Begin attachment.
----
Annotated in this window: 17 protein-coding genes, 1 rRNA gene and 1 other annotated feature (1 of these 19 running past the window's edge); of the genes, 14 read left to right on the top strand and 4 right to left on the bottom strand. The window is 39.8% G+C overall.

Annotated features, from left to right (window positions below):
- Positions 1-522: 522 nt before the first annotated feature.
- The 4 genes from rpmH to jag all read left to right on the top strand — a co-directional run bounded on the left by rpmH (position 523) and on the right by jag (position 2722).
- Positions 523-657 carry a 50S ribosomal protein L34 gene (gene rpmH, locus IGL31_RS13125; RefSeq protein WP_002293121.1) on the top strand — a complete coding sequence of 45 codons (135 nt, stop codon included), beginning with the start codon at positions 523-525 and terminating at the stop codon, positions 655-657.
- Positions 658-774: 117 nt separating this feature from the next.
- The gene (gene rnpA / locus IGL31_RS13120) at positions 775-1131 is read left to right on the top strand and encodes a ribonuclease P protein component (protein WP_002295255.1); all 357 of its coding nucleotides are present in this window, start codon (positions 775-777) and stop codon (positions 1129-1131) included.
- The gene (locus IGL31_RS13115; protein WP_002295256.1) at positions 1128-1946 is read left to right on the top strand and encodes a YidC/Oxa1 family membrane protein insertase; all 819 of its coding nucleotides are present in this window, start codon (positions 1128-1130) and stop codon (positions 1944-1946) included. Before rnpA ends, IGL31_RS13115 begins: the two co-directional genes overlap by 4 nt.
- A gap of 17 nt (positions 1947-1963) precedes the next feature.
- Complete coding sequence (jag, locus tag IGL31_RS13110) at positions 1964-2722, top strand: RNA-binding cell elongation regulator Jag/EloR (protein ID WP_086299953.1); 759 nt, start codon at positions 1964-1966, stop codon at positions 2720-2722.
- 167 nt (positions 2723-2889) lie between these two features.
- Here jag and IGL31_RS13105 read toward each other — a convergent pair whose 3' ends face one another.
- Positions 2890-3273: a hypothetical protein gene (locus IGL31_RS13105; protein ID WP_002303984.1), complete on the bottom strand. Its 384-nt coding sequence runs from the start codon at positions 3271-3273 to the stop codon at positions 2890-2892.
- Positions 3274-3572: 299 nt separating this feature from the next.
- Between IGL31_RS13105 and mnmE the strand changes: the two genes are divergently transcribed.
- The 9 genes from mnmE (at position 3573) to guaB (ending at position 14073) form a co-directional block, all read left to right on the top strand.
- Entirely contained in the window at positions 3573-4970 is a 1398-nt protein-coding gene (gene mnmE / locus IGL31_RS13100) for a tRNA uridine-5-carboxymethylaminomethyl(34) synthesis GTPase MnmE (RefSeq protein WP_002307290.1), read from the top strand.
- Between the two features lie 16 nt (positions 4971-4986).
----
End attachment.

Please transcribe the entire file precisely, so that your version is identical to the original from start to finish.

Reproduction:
Annotated in this window: 17 protein-coding genes, 1 rRNA gene and 1 other annotated feature (1 of these 19 running past the window's edge); of the genes, 14 read left to right on the top strand and 4 right to left on the bottom strand. The window is 39.8% G+C overall.

Annotated features, from left to right (window positions below):
- Positions 1-522: 522 nt before the first annotated feature.
- The 4 genes from rpmH to jag all read left to right on the top strand — a co-directional run bounded on the left by rpmH (position 523) and on the right by jag (position 2722).
- Positions 523-657 carry a 50S ribosomal protein L34 gene (gene rpmH, locus IGL31_RS13125; RefSeq protein WP_002293121.1) on the top strand — a complete coding sequence of 45 codons (135 nt, stop codon included), beginning with the start codon at positions 523-525 and terminating at the stop codon, positions 655-657.
- Positions 658-774: 117 nt separating this feature from the next.
- The gene (gene rnpA / locus IGL31_RS13120) at positions 775-1131 is read left to right on the top strand and encodes a ribonuclease P protein component (protein WP_002295255.1); all 357 of its coding nucleotides are present in this window, start codon (positions 775-777) and stop codon (positions 1129-1131) included.
- The gene (locus IGL31_RS13115; protein WP_002295256.1) at positions 1128-1946 is read left to right on the top strand and encodes a YidC/Oxa1 family membrane protein insertase; all 819 of its coding nucleotides are present in this window, start codon (positions 1128-1130) and stop codon (positions 1944-1946) included. Before rnpA ends, IGL31_RS13115 begins: the two co-directional genes overlap by 4 nt.
- A gap of 17 nt (positions 1947-1963) precedes the next feature.
- Complete coding sequence (jag, locus tag IGL31_RS13110) at positions 1964-2722, top strand: RNA-binding cell elongation regulator Jag/EloR (protein ID WP_086299953.1); 759 nt, start codon at positions 1964-1966, stop codon at positions 2720-2722.
- 167 nt (positions 2723-2889) lie between these two features.
- Here jag and IGL31_RS13105 read toward each other — a convergent pair whose 3' ends face one another.
- Positions 2890-3273: a hypothetical protein gene (locus IGL31_RS13105; protein ID WP_002303984.1), complete on the bottom strand. Its 384-nt coding sequence runs from the start codon at positions 3271-3273 to the stop codon at positions 2890-2892.
- Positions 3274-3572: 299 nt separating this feature from the next.
- Between IGL31_RS13105 and mnmE the strand changes: the two genes are divergently transcribed.
- The 9 genes from mnmE (at position 3573) to guaB (ending at position 14073) form a co-directional block, all read left to right on the top strand.
- Entirely contained in the window at positions 3573-4970 is a 1398-nt protein-coding gene (gene mnmE / locus IGL31_RS13100) for a tRNA uridine-5-carboxymethylaminomethyl(34) synthesis GTPase MnmE (RefSeq protein WP_002307290.1), read from the top strand.
- Between the two features lie 16 nt (positions 4971-4986).